Memorandum from 1976 Intergovernmental Consultative Commission, in which Korea's inability to maintain levels of trade in raw materials has negatively affected Soviet production. North Korea again asks for a nuclear power plant.

  • August 20, 1976

    Telegram from New York to Bucharest, SECRET, Urgent, No. 060.387

    The Romanian Mission to the United Nations in New York reports on developments related to the Panmunjeom or "Axe Murder" Incident at the UN.

  • September 01, 1976

    Telegram from Moscow to Bucharest, SECRET, Flash, No. 058.014

    The Embassy of Romania in Moscow assesses the Panmunjeom or "Axe Murder" Incident of August 1976.

  • October 27, 1976

    Telegram from Norwegian Embassy in Moscow, 'North Korean Diplomats'

    A Soviet diplomat confirms that North Koreans have been expelled from Moscow for drug smuggling.

  • December 08, 1976

    Report, Embassy of Hungary in North Korea to the Hungarian Foreign Ministry

    The DPRK requests economic aid and technology from the Soviet Union. The Soviets repeatedly ignore or refuse the requests.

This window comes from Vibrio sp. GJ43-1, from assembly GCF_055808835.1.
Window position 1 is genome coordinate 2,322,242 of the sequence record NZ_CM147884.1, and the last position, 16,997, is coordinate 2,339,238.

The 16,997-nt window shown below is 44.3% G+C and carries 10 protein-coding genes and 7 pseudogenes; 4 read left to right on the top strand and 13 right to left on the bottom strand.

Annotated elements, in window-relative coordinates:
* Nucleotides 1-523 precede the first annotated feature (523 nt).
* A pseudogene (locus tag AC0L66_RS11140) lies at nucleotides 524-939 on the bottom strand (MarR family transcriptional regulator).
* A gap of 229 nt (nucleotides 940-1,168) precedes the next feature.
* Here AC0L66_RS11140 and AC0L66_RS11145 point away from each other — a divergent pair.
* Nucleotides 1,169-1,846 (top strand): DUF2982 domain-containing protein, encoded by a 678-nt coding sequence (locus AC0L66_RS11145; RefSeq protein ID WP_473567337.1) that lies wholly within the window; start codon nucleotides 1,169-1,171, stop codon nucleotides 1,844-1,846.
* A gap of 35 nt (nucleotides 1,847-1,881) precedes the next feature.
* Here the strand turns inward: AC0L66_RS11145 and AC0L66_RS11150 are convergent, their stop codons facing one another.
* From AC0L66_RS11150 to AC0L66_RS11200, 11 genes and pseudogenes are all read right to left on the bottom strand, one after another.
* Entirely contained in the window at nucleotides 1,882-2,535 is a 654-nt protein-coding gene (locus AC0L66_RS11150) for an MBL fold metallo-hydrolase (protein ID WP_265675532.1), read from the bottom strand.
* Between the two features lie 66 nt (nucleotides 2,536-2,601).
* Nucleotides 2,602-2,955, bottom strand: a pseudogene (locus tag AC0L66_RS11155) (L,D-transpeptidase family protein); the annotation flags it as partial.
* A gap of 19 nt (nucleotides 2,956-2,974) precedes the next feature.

• January 20, 1977

    Telegram, Embassy of Hungary in the Soviet Union to the Hungarian Foreign Ministry

    North Korea intends to not fulfill trade obligations with the Soviet Union in order to fix the increasing economic problems. North Korea again asks for a nuclear power plant, as means of increasing prestige.

  • May 18, 1977

    Telegram, Embassy of Hungary in the Soviet Union to the Hungarian Foreign Ministry

    Soviet-DPRK economic relations make slow progress. The North Koreans continue to ask for a nuclear power plant, which the Soviets will not supply. Kim Il Sung is to make an official visit to Moscow.

  • July 08, 1977

    Telegram 066671 from the Romanian Embassy in Pyongyang to the Romanian Ministry of Foreign Affairs

    The Romanian Embassy in Pyongyang reports to the Romanian Ministry of Foreign Affairs on the Polish Minister of Foreign Affairs Wladyslaw Wojtasik's visit to the DPRK and Kim Il Sung's comments on the DPRK's bilateral relationship with the PRP.

  • November 21, 1977

    Report, Embassy of Hungary in North Korea to the Hungarian Foreign Ministry